Updated 4:51 p.m. ET
Ohio State University's mumps outbreak is growing, with 40 people now infected, according to new numbers released by Columbus Public Health Friday.
That's up from 28 cases tied to the Columbus, Ohio university that were reported Tuesday.
Eighteen women and 22 men ranging in age from 18 to 48 are among those sickened. The vast majority of cases -- 32 -- are students, but also infected are four staff members, a student's relative, and three people who don't work or study at the campus but have links to the university community.
Three of the patients were hospitalized for at least one day then released.
Mumps is spread through droplets of saliva or mucus from the nose, mouth or throat of an infected person. It can be transmitted through sharing drinks or eating utensils, the Centers for Disease Control and Prevention notes.
The time between infection and symptoms can be anywhere from 12 to 25 days. Symptoms include fever, muscle aches, headaches and fatigue, before progressing into swelling of the salivary glands.
While Ohio and the university do not have policies mandating the MMR vaccine for incoming students and staff, health officials point out people can still develop mumps if they've gotten vaccinated. An FAQ sheet from the university and Columbus Public Health states for every 100 people vaccinated, 10 to 20 still risk getting the disease.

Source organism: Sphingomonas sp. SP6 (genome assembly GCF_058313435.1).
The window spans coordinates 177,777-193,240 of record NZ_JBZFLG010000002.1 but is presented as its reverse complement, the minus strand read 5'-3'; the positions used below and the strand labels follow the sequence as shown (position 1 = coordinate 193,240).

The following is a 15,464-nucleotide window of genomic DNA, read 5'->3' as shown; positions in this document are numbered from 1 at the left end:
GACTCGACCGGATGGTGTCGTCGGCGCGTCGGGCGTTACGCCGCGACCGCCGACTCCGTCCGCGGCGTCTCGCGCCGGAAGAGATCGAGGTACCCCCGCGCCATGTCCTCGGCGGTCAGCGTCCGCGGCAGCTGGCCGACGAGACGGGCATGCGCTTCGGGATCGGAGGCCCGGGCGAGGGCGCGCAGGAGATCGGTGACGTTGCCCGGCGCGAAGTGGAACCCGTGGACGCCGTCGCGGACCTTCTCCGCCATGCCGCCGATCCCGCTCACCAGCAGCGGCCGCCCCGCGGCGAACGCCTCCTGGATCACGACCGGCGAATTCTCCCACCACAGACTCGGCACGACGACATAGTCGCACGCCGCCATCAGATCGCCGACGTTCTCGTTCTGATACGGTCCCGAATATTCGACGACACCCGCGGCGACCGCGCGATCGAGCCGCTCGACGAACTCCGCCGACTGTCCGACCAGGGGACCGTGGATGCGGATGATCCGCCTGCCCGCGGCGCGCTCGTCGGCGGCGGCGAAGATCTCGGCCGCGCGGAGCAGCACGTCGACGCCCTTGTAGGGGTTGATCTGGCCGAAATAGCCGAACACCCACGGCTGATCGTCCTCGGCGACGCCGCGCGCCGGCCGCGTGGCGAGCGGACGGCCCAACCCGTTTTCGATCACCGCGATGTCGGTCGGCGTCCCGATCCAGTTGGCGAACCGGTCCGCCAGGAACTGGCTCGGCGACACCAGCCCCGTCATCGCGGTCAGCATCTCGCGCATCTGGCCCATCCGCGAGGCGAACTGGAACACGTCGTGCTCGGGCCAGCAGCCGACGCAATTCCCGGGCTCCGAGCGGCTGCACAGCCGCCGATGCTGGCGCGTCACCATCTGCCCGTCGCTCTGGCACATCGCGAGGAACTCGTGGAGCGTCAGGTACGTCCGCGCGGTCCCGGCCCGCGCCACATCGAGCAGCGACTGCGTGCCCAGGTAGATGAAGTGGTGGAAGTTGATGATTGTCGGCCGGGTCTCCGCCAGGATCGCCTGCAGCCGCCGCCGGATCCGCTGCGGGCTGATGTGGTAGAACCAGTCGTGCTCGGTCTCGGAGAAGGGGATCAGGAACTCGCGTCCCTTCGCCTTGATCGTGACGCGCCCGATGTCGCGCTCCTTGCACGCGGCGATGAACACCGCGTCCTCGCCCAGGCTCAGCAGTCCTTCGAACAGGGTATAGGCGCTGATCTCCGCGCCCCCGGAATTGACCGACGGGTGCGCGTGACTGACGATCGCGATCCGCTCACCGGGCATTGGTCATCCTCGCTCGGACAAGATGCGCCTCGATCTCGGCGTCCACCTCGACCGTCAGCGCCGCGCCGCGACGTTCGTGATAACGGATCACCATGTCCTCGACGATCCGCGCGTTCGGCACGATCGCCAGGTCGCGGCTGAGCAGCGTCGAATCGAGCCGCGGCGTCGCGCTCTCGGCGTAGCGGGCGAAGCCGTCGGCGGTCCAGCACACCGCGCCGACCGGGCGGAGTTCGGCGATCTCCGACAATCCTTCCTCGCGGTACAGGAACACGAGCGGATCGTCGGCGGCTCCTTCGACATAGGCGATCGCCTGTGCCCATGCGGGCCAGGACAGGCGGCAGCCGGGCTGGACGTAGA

University spokesperson Elizabeth Cook told CBS News in an email the school has distributed posters encouraging healthy hygiene practices to residence halls, fraternity and sorority houses and off-campus neighborhoods. The school has emailed students, staff and faculty of the possibility of exposure and posted alerts on social media.
"While investigators continue to monitor cases, the university has taken steps to broaden awareness of the virus and is promoting best practices to protect the health and safety of the university community," she said.
Mumps can't be treated, and people typically recover within two weeks with help of supportive care. In rare cases, complications like brain swelling and deafness may occur.
Recent outbreaks took place in February among students at Fordham University in the Bronx, New York City and in 2009-2010 in New York City among school-aged children who had mostly been vaccinated, according to officials. In 2006 there was a mumps outbreak among mostly-vaccinated college students in the Midwest as well.
The CDC says these outbreaks often occur in crowded conditions such as on campus, or in close-knit communities.
The vaccine is very effective against preventing measles, mumps and rubella -- two doses are about 88 percent effective -- but it is not perfect, CDC spokesman Jason McDonald told CBS News in an email. While it is still possible for vaccinated individuals to get infected in intense exposure situations, he pointed out they tend not to get as sick.
"If they do get mumps, people who have been vaccinated are likely to have less severe illness than unvaccinated people with mumps," he said.